GPL Blog

Staff Picks — Kaitlin

Song of Solomon by Toni Morrison

Tony Morrison is my favorite author and I would honestly recommend any one of her novels! Morrison is known for examining the complexity of the legacy of racism in America and Song of Solomon is no different. First published in 1977, this novel has won many awards, including the National Book Critics Circle Award for Fiction in 1978. The book details the life of Macon “Milkman” Dead III. In 1931, Milkman is the first Black baby to be born in Mercy Hospital in an unnamed suburb of Michigan. As a young man, Milkman travels to Virginia to search for his father’s gold where he discovers the truth about his family. Spanning four generations, starting with Solomon, Milkman’s great-grandfather who escaped slavery by flying to Africa, Morrison uses magical realism to examine the “flights” of her characters. Through his journey, Milkman reconnects with his family, community and cultural roots.

Stranger Things

I would watch Stranger Things over and over! It is by far one of the best series that I have watched in recent years. Combining science fiction, horror, and drama this show tells the story of a group of young friends in 1980s rural America. In fall of 1983, a scientist is attacked by an unknown creature at a U.S. government laboratory in Hawkins, Indiana. When 12-year-old Will Byers goes missing after an encounter with the creature, his friends Mike Wheeler, Dustin Henderson and Lucas Sinclair set out to find him. Along their journey they uncover a mystery involving secret government experiments, supernatural forces, and a peculiar young girl named Eleven.

The Buddha in Your Mirror by Greg Martin, Ted Morino, and Woody Hochswender

This is a book that I go back to again and again. You can literally open to any page and find practical encouragement for your life! The authors explain how to realize the ancient Buddhist teaching that true happiness comes from within, using real-life examples. Specifically, it gives a quick overview of the basic principles of Nichiren Buddhism and hits all the key points on how to make this practice a part of one’s daily life. This book also gives insights into international concerns of peace including environmental and social issues. The overarching message is that you yourself are a Buddha. You are in the driver’s seat of your life and you can absolutely tap into the infinite potential that already exists within you, while making a positive impact in your community and the world at large! If you want to learn how and why Buddhism might be useful to you, this is the book to start with.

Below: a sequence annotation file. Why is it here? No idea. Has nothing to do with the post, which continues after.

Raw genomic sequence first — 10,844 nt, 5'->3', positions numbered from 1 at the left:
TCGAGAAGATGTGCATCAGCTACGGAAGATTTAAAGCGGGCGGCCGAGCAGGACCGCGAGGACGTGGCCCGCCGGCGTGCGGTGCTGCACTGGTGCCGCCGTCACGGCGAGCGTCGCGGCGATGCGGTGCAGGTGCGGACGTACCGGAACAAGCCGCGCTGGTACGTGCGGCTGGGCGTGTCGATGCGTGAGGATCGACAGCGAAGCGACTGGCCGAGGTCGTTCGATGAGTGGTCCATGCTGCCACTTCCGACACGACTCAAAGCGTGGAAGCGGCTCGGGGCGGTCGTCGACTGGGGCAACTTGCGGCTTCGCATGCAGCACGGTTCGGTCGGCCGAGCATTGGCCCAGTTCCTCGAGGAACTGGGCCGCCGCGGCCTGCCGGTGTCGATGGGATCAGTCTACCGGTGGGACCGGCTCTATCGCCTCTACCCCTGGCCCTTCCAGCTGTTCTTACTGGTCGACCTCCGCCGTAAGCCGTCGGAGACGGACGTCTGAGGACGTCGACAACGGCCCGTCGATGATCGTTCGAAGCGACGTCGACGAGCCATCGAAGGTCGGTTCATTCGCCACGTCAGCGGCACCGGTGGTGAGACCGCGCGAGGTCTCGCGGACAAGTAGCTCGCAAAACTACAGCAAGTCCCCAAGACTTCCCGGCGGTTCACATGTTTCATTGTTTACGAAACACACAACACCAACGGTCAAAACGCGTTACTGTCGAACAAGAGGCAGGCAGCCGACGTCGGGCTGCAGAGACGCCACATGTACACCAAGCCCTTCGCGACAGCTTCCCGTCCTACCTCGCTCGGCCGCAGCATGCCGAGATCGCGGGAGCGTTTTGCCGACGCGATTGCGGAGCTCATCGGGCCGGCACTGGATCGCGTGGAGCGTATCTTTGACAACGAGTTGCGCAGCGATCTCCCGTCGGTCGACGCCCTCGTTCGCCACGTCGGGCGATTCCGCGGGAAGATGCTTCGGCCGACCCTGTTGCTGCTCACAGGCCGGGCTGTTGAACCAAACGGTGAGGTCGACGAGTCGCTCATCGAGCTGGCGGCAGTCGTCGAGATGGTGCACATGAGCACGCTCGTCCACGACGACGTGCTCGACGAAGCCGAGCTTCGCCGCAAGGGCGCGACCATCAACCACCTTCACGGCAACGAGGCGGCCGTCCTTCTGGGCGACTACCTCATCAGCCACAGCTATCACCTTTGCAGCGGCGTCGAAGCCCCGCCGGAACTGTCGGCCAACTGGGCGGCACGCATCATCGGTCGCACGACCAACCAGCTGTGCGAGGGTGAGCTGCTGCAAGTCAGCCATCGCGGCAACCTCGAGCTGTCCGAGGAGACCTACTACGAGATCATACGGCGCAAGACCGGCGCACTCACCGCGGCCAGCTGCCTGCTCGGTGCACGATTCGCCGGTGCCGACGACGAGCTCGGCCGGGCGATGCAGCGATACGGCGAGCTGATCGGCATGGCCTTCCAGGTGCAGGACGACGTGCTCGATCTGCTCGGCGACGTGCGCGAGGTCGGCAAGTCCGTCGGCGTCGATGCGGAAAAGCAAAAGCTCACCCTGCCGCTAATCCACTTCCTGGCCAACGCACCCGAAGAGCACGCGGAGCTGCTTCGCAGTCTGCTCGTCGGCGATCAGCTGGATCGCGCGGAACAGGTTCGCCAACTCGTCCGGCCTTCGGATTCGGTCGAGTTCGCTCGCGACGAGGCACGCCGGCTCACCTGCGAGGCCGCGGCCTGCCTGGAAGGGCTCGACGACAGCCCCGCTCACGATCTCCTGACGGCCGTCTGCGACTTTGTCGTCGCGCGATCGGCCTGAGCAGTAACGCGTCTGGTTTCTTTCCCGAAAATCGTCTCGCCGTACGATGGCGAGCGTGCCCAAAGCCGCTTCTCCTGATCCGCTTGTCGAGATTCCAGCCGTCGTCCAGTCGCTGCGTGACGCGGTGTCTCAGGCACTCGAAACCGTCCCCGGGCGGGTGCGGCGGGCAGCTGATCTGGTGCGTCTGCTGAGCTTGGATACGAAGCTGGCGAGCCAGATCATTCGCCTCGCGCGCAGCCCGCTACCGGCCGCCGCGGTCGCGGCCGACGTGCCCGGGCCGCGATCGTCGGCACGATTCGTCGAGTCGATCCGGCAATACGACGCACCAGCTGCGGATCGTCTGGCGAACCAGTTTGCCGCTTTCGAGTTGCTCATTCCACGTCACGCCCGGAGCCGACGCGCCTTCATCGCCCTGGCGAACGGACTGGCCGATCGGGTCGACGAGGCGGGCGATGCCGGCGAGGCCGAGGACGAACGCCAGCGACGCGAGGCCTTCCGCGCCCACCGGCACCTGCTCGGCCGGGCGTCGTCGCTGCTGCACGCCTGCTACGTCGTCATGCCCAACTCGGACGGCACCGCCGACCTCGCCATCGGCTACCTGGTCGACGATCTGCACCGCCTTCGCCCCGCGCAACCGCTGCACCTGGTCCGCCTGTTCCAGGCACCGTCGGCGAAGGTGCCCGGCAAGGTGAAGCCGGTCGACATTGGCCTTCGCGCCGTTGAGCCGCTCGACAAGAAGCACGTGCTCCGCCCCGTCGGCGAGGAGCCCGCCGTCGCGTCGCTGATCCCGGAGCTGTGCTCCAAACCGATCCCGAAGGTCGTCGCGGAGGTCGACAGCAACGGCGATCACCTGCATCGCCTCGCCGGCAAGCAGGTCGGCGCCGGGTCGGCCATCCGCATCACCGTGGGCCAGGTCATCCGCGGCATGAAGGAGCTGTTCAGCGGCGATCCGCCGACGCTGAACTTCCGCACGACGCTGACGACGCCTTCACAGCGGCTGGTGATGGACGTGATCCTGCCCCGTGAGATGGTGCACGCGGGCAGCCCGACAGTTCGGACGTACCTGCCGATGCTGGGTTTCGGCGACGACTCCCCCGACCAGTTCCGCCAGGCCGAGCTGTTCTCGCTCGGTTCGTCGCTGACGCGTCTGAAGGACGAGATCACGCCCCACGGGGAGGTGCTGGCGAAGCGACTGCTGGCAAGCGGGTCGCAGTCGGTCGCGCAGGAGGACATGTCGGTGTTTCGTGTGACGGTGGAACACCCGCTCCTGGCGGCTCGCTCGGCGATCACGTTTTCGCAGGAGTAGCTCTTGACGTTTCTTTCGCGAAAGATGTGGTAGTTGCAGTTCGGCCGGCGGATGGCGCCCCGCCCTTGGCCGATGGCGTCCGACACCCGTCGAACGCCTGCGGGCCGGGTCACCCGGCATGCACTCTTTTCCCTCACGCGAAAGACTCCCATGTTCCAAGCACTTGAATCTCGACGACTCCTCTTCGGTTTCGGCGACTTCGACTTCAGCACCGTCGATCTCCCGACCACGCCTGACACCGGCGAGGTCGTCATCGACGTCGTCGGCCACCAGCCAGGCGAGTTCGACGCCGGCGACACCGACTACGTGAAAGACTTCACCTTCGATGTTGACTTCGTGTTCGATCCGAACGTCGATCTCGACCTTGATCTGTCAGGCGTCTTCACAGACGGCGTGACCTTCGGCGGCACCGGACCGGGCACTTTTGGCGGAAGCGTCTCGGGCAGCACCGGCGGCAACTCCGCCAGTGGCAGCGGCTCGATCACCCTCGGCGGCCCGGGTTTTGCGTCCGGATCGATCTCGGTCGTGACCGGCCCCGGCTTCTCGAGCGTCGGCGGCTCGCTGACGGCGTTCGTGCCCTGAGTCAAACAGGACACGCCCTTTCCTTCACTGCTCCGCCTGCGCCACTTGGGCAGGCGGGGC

Matilda is my favorite movie from childhood! This story is centered around a young girl who loves to read. Through books she can escape her difficult home life. Matilda soon discovers that she has magical powers and begins to use them to help not only herself, but also her school friends and beloved teacher, Miss Honey.

Sarah’s Scribbles: Big Mushy Happy Lump by Sarah Anderson

I simply adore the Sarah’s Scribbles series of cute, yet relatable comics about young adult life! Sarah Anderson originally released her comics online, but has since had several books published featuring her webcomics and illustrated personal essays. Big Mushy Happy Lump is the second in her series of comics which depicts the ups and downs of becoming an adult. If you enjoy frank, self-deprecating humor with inspiring undertones, these are the comics for you!

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